In the kitchen, some of the features included pull-out shelves to allow users to reach items in the back of cabinets. Toe space was added around appliances such as the stove and dishwasher to allow wheelchair users easy access. The kitchen sink had easy-to-operate sink handles.

Other suggestions from NAHB and AARP include having a low- or no-threshold entrance to the home with an overhang, no changes in levels on the main floor, nonslip flooring at the entryway, wider halls and doorways, handrails at all steps, controls and handles that are easy to use and conveniently located and raised electrical outlets.

CAPS-trained professionals use techniques such as lighting from multiple directions to reduce glares and shadows, light sockets with more than one bulb (in case one burns out), contrasting colors for depth perception and a convenience shelf at an entryway to place grocery bags while looking for the keys.

Mr. Tenenbaum said the bathroom can become a scary place for elderly people because it often is wet and has hard surfaces. He said such features as a no-step shower and tub and toilet grab handles are important.

Chuck Riley, a Realtor with RE/MAX Allegiance in the District, has the Senior Real Estate Specialist (SRES) designation that qualifies him to better meet the needs of maturing clients when selling or buying.

He agreed that bathrooms are important considerations for seniors when looking for a home. “Bathrooms are important; kitchens - not so much. Younger people are more concerned about the kitchen,” said Mr. Riley.

When remodeling is not a viable option, seniors may find themselves looking for a more accommodating place to live. Mr. Riley works with a lot of seniors who are scaling down and selling their homes to move to one-story condominiums or apartments.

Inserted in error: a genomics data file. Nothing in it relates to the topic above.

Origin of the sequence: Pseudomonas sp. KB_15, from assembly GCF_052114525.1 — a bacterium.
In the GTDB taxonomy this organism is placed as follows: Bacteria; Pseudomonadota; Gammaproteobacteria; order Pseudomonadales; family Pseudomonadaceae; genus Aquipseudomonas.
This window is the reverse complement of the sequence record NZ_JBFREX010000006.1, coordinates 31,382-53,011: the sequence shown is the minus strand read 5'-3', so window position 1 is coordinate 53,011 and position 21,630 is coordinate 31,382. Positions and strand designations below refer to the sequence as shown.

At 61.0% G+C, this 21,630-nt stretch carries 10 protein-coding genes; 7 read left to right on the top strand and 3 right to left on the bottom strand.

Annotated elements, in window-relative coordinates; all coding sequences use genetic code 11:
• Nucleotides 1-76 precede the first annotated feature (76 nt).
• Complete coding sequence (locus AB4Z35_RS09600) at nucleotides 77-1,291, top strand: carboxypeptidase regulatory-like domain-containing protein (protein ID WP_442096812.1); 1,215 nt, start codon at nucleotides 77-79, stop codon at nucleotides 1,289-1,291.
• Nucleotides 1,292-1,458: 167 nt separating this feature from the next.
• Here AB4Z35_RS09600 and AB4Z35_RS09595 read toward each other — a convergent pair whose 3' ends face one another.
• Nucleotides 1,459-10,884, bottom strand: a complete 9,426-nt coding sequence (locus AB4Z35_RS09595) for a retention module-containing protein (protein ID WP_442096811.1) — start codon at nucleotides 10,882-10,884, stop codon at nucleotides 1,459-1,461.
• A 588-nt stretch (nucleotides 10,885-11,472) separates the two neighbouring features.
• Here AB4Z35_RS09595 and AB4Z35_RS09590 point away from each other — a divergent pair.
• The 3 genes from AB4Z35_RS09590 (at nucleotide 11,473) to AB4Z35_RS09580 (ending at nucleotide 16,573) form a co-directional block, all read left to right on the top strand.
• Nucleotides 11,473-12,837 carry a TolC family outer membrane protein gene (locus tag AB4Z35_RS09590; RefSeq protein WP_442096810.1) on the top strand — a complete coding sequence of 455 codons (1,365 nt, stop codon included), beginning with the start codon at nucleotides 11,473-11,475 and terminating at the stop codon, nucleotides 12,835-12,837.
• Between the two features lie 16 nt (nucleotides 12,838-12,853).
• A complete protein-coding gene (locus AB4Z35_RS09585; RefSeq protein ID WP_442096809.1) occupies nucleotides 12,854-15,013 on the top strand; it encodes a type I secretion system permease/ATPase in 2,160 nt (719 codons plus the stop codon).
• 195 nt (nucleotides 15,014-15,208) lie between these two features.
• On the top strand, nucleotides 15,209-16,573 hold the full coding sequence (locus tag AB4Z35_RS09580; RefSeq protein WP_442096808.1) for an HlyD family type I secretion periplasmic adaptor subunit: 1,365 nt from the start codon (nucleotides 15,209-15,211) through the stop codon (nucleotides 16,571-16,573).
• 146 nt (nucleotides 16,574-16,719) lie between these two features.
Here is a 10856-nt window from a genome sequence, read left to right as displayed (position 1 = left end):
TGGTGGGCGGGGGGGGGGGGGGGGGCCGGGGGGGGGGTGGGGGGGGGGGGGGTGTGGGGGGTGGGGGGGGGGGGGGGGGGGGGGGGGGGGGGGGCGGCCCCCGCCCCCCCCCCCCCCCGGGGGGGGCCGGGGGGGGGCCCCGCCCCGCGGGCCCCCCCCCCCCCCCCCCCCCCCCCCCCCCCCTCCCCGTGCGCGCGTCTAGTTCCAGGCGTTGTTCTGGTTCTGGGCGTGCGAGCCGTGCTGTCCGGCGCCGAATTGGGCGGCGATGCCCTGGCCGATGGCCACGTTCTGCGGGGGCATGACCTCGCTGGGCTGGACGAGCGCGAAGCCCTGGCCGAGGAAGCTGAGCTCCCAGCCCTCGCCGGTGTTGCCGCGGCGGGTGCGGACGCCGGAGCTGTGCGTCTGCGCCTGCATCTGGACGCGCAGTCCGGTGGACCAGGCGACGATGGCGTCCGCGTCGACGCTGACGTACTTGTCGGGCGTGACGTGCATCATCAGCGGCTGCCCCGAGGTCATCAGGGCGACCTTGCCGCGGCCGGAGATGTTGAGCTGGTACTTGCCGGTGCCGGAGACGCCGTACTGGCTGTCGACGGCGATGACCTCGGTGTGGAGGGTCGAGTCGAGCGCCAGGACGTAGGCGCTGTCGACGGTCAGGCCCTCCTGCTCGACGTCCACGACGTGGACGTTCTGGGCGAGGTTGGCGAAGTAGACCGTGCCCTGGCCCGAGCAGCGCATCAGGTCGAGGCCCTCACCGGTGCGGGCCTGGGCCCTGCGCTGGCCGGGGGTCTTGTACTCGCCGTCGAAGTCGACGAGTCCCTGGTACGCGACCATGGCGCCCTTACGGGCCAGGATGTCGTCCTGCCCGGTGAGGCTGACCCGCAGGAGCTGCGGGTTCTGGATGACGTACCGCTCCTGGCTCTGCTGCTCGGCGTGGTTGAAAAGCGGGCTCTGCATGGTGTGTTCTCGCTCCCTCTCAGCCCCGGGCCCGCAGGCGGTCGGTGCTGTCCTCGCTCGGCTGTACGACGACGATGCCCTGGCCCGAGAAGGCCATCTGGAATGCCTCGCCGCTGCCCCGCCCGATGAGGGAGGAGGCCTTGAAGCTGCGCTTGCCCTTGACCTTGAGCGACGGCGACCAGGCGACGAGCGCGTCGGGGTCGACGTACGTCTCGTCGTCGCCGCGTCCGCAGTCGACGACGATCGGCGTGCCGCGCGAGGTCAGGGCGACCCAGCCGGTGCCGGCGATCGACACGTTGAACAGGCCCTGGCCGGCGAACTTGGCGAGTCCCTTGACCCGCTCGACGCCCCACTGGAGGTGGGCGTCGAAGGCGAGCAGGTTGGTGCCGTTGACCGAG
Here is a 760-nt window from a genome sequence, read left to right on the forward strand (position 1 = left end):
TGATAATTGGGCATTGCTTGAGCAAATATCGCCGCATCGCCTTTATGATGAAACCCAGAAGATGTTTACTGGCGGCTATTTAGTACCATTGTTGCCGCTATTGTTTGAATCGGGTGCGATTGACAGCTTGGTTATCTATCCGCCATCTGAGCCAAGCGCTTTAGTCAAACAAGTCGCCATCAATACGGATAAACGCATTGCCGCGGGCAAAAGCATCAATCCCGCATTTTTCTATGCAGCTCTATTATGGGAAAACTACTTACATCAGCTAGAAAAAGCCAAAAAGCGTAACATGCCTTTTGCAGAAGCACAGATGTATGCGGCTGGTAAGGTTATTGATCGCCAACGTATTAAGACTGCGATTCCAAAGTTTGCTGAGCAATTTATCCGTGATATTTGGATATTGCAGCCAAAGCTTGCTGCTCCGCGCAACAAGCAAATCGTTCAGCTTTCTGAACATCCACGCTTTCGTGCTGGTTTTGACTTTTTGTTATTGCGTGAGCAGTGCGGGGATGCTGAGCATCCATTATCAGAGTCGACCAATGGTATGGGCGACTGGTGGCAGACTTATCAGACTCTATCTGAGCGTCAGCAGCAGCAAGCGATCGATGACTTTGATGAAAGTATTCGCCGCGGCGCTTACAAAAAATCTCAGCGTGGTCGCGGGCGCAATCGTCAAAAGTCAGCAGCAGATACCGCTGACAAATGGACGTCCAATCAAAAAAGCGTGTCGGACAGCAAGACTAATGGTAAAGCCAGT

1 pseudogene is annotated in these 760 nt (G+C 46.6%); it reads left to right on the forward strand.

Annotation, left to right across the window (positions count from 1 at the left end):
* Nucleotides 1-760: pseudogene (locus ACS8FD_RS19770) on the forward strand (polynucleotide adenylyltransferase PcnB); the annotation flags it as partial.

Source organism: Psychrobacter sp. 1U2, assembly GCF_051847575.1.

Mr. Riley said that by working with a real estate agent who has the SRES designation, older clients benefit from having someone who is knowledgeable about their needs show them prospective homes that fit their lifestyles. He also talks slower and uses fewer acronyms with his older buyers and sellers.

“Many older sellers bought their homes 40 or 50 years ago, and I have to explain to them what selling a home entails and how it affects them,” Mr. Riley said.

He added that although there are not a lot of senior developments in the District, his clients prefer to stay in the District and look for ground-floor units. He said they are familiar with the different communities and often have a church family in the area.

Industry experts believe the trend to age in place is here to stay. NAHB reported that 63 percent of upscale builders and 56 percent of average home builders believe they’ll see a growing trend toward universal design during the next decade as baby boomers age and face more health concerns.

Winchester Homes Inc. is one of several builders in the area that has built houses in suburban Virginia and Maryland with universal design elements such as wider doorways, an easy roll-in, no-step access between the garage and the main floor of the home, and a camera over the front door that allows the occupant to see who is ringing the doorbell.

Mr. Tenenbaum said aging in place empowers older citizens with choice, control and dignity.